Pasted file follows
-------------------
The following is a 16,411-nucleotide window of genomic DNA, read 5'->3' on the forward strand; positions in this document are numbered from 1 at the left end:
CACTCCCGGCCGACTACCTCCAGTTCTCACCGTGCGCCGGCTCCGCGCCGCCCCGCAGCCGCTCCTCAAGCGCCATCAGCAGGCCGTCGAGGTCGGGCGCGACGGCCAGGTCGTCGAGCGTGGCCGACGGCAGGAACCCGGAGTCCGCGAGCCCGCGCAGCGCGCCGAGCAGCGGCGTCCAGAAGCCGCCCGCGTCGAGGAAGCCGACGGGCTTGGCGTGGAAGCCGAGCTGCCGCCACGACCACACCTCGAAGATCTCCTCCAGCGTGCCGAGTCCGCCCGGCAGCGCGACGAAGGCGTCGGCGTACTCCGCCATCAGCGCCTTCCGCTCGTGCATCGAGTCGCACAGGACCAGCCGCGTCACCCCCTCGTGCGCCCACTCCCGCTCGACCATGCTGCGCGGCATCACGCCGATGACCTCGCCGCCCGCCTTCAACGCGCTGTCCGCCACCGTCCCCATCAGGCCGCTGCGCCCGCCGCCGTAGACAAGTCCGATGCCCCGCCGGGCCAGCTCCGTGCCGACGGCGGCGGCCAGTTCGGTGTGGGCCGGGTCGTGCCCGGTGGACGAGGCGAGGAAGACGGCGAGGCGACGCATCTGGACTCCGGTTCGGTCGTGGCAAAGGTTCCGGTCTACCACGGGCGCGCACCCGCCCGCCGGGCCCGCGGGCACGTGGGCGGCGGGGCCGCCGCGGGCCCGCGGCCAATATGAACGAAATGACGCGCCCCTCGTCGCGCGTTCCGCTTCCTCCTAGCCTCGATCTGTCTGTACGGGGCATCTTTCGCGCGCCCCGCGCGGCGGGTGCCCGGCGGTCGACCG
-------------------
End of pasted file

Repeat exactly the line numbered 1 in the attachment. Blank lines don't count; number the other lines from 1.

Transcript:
The following is a 16,411-nucleotide window of genomic DNA, read 5'->3' on the forward strand; positions in this document are numbered from 1 at the left end: